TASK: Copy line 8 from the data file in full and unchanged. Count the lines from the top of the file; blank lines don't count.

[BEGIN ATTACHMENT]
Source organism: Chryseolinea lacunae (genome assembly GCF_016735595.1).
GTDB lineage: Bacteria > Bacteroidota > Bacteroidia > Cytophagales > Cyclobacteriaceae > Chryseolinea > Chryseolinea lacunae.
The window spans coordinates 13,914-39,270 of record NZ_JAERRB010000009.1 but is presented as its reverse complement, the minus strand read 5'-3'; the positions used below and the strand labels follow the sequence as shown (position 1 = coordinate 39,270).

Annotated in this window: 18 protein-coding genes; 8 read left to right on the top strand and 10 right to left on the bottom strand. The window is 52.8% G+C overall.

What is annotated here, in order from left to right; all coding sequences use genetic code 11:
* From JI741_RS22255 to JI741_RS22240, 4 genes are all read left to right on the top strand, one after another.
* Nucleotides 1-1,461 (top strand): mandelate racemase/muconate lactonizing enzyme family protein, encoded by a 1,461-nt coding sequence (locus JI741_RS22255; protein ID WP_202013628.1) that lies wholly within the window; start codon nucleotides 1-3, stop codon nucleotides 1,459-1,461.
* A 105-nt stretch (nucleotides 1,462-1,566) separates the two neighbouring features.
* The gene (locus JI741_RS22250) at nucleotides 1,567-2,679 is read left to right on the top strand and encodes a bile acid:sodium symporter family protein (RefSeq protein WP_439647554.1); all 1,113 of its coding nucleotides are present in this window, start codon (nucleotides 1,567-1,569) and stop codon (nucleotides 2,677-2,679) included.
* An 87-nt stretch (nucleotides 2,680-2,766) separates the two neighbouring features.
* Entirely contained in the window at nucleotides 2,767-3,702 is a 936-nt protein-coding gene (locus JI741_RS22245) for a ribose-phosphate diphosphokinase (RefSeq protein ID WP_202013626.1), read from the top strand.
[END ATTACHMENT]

* A 105-nt stretch (nucleotides 1,462-1,566) separates the two neighbouring features.